(3) Hour Building with Clifton Aviation, Ultimate High and private hire

The student had access to an aircraft to rent, so planned to do a night rating with Clifton, occasional ‘dual checks’ with them, PIC flying on the rented aircraft and an advanced UPRT course with Ultimate High. The rate of flying was chosen to fit in with the theory training, with the exception of the night rating and UPRT which were full-time, and the qualifying cross country which was done on a trip to Europe. Clifton Aviation helped plan the PIC flying which was mostly cross country, and the dual checks included further instrument flying. The budget was £20 700, which covered all the flying, maps, landing fees, accommodation, travel and the usual contingency of 10%.

(4) CPL/MEIR with Diamond Flight Academy

Diamond are a common choice for Wings Flexible Programme students. They offer a very well-run full time course over 9 weeks. It is all inclusive, helping with budgeting, and they are one of the very few schools with a track record for on time on-quality delivery. There are three accommodation options, all on-site. The student opted for the mid-range option and the budget, which included the course fee, flight tests, flights to and from Sweden and a living allowance. We included a contingency of 10% again, which might not have been used as the Diamond course has ‘no surprises’, but the exchange rate moved between planning and paying for the course so some of this was used up.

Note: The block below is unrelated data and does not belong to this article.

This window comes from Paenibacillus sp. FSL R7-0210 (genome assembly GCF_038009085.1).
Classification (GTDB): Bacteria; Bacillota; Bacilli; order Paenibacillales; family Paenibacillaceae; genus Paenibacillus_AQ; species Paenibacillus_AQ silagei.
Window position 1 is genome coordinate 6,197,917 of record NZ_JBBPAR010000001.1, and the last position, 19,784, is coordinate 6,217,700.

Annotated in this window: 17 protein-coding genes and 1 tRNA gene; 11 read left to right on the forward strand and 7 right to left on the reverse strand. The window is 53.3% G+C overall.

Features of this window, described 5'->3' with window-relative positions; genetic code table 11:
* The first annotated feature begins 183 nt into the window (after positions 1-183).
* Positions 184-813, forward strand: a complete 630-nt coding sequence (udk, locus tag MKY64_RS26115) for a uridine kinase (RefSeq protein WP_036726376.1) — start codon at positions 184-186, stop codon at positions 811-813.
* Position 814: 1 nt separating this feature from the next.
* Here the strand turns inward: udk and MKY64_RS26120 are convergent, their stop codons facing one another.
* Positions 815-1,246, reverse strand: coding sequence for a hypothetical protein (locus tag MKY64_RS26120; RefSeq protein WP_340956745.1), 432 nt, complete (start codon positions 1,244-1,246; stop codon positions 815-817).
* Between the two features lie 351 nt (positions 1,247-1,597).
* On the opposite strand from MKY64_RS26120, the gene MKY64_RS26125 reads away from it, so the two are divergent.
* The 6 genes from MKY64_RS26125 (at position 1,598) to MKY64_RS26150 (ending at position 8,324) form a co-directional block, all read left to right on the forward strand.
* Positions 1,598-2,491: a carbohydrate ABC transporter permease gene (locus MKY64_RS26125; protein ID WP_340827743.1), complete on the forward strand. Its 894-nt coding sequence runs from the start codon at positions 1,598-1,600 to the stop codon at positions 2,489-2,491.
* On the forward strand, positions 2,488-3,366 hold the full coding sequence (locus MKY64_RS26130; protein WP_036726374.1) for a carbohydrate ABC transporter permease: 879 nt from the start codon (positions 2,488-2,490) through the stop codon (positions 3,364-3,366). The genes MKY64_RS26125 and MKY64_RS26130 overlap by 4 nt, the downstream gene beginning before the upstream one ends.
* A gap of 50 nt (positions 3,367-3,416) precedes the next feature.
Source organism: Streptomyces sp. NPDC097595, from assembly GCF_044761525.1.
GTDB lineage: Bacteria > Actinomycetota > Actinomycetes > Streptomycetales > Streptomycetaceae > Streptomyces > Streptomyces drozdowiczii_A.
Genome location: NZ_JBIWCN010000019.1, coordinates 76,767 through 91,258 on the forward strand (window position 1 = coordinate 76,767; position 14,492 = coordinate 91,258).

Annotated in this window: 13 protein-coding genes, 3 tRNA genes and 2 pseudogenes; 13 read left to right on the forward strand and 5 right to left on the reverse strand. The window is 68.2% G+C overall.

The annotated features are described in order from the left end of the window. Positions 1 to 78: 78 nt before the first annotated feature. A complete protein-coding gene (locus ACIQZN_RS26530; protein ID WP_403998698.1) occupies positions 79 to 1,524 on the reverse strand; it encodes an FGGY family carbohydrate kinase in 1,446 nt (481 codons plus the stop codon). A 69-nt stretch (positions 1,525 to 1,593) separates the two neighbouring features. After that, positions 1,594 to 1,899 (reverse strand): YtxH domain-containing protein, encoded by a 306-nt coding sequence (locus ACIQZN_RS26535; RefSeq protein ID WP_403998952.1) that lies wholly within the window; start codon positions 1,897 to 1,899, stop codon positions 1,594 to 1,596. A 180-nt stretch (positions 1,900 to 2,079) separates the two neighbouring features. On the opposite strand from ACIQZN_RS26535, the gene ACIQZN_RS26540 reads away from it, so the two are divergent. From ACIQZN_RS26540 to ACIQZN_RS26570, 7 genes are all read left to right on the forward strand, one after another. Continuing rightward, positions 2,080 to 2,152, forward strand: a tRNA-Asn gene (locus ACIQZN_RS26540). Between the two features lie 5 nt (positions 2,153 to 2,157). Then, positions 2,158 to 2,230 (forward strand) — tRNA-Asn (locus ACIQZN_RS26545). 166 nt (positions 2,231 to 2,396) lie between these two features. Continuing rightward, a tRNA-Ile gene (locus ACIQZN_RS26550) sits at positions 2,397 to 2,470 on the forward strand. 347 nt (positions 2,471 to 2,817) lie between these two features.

(5) Wings Alliance APS-MCC course

After a couple of weeks gap, we planned the student to do our 3-week course. The planning gap here is longer for some other CPL/IR course providers, as our faith in them completing on time is not as sound as with Diamond, and it is difficult to run a multi-crew course if one of the crew isn’t ready. It is easy to budget for this phase as the course fee and duration are fixed, so the accommodation costs are predictable. The student’s budget included the course fee, accommodation, living allowance and travel costs. Rather than a contingency allowance, the student allowed £25 spending money per day which proved more than adequate.